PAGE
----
China showed fresh signs of slowing growth in the first two months of the year on Wednesday, with industrial and retail data hitting multi-year lows, boosting expectations for fresh government support for the world's second-largest economy.
Industrial output, which measures production at China's factories, workshops and mines, rose 6.8 percent year-on-year in January and February, the National Bureau of Statistics (NBS) said.
That was the lowest for six years, since a reading of 5.7 percent in December 2008, and fell short of a median forecast for growth of 7.7 percent in a survey of economists by Bloomberg News.
Retail sales, a key indicator of consumer spending, gained 10.7 percent during the first two months from the year before, the NBS said, the worst since 9.4 percent in February 2006.
And fixed asset investment, a measure of government spending on infrastructure, expanded 13.9 percent during the period, the NBS added -- the lowest for 13 years, since 13.7 percent for the whole of 2001.
The data are the latest snapshot of the health of the Asian colossus, a major driver of the global economy which is in a delicate transition phase away from decades of double-digit annual growth to a new, slower model that authorities say is more sustainable.
"Overall, core activity data confirm weakening growth momentum," Nomura economists wrote in an analysis of the data.
"The current downtrend is a structural issue involving the correction of the property market and overcapacity in manufacturing sectors," they added.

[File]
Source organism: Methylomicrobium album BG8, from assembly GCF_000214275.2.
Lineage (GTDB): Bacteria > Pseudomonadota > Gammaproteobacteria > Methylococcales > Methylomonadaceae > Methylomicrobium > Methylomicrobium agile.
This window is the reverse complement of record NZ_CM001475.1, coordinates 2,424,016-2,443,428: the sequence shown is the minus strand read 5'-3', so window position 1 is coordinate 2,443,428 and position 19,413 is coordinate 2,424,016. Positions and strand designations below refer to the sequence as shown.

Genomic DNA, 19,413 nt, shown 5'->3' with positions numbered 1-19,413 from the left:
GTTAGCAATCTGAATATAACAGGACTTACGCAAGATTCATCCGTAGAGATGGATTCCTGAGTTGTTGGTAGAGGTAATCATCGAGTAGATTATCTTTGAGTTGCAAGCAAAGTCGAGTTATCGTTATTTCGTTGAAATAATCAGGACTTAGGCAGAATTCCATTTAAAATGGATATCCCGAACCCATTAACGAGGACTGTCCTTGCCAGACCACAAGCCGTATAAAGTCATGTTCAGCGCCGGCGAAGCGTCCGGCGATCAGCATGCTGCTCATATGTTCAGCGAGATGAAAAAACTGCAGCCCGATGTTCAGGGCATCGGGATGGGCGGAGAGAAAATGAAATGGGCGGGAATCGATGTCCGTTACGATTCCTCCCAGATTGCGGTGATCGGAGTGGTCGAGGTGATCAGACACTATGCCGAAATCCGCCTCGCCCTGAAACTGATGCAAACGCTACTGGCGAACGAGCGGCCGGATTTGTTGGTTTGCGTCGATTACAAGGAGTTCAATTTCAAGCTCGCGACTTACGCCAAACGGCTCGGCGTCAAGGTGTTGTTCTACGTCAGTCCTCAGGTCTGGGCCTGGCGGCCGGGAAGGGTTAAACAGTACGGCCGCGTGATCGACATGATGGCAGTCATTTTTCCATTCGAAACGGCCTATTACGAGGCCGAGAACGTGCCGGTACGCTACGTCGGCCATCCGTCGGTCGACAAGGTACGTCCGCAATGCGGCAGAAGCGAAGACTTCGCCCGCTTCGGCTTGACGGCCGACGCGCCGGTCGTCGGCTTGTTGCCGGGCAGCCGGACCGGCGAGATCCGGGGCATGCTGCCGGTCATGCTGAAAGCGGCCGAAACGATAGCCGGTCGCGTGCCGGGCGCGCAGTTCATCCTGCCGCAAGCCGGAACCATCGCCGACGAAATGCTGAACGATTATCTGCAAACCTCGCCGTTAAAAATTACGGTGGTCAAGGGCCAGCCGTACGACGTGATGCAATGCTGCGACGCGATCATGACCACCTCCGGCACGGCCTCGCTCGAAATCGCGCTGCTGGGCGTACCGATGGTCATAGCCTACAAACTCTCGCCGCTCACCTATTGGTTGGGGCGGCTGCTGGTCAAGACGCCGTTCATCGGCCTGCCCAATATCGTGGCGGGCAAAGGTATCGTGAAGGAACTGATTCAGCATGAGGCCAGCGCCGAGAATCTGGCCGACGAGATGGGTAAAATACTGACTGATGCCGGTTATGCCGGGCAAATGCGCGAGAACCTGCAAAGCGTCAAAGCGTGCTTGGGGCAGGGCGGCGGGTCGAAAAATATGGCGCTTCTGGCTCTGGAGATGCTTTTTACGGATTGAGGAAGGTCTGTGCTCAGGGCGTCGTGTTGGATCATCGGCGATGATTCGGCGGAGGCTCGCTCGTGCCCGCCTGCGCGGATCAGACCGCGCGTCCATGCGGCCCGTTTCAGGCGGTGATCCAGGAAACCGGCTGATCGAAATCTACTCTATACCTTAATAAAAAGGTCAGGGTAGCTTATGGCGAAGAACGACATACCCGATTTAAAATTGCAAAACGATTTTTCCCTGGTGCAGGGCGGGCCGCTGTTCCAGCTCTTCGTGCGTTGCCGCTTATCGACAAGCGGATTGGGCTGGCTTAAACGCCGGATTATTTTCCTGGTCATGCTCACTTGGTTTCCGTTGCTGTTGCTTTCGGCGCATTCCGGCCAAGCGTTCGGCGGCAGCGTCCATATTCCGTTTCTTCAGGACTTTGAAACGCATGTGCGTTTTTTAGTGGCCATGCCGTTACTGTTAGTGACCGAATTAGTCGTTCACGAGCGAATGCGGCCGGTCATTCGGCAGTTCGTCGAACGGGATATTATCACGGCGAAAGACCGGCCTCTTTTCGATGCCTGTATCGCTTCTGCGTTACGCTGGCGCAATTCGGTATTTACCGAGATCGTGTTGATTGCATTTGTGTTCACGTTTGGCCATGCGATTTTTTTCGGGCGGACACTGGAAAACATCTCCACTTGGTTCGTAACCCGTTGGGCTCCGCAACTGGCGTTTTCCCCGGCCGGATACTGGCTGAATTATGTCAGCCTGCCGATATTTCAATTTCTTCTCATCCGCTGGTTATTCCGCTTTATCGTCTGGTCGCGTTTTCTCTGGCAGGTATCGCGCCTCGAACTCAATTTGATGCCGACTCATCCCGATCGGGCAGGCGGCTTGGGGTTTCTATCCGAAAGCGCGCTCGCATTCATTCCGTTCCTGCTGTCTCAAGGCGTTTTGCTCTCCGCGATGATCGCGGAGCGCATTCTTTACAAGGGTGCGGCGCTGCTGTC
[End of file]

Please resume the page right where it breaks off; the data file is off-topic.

"To offset the headwinds to economic growth, we now expect monetary policy to be loosened even further."
The NBS released statistics covering two months to ease out distortions due to China's Lunar New year holiday last month.
- 'Downside risk' -
China's gross domestic product (GDP) expanded 7.4 percent last year, the worst result since 1990, and last week leaders lowered the country's 2015 GDP growth target to "approximately seven percent," from last year's objective of about 7.5 percent.
Data so far this year have indicated a further slowing and the People's Bank of China cut benchmark deposit and lending interest rates in late February for the second time in three months, citing "historically low inflation".
"The mix of the real activity indicators suggests the effects of monetary policy easing effort so far has remained limited," ANZ economists Liu Li-Gang and Zhou Hao wrote in a reaction.
"We believe that the government will accelerate the infrastructure investment following the National People's Congress," they added, referring to the ongoing annual session of China's rubber-stamp legislature, which concludes on Sunday.
"In addition, further easing effort or even targeted 'fiscal stimulus' is needed in order to arrest the downside risk."
The National Development and Reform Commission, China's top economic planning agency, last week cut the target for fixed-asset investment growth to 15.0 percent in 2015 from last year's 17.5 percent, in-line with authorities' aim of restructuring the economy to be more focused on consumer spending.
Consumer inflation rebounded in February from a more-than-five-year low, official data showed Tuesday, but a further plunge in factory gate costs, a leading indicator for retail prices, compounded nagging worries that China could soon face debilitating deflation.
Analysts attributed the rise in consumer inflation to 1.4 percent largely to one-off effects related to the Chinese Lunar New Year, and expect increases to moderate in coming months. The producer price index, which has been falling for three years, declined 4.8 percent last month.